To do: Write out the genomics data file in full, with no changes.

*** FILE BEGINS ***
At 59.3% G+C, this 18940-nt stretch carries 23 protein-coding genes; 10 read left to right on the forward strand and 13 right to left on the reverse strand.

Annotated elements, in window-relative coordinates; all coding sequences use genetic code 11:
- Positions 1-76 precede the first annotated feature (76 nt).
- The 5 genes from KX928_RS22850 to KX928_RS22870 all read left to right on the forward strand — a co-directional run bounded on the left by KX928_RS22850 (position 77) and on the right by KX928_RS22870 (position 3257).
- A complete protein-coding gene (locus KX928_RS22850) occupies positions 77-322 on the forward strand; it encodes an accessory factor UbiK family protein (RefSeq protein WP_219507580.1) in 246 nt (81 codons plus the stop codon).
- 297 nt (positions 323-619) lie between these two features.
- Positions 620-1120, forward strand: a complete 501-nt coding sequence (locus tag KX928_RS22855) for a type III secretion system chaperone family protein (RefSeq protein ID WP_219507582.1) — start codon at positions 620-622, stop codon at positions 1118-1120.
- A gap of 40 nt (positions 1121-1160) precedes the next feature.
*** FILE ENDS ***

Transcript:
At 59.3% G+C, this 18940-nt stretch carries 23 protein-coding genes; 10 read left to right on the forward strand and 13 right to left on the reverse strand.

Annotated elements, in window-relative coordinates; all coding sequences use genetic code 11:
- Positions 1-76 precede the first annotated feature (76 nt).
- The 5 genes from KX928_RS22850 to KX928_RS22870 all read left to right on the forward strand — a co-directional run bounded on the left by KX928_RS22850 (position 77) and on the right by KX928_RS22870 (position 3257).
- A complete protein-coding gene (locus KX928_RS22850) occupies positions 77-322 on the forward strand; it encodes an accessory factor UbiK family protein (RefSeq protein WP_219507580.1) in 246 nt (81 codons plus the stop codon).
- 297 nt (positions 323-619) lie between these two features.
- Positions 620-1120, forward strand: a complete 501-nt coding sequence (locus tag KX928_RS22855) for a type III secretion system chaperone family protein (RefSeq protein ID WP_219507582.1) — start codon at positions 620-622, stop codon at positions 1118-1120.
- A gap of 40 nt (positions 1121-1160) precedes the next feature.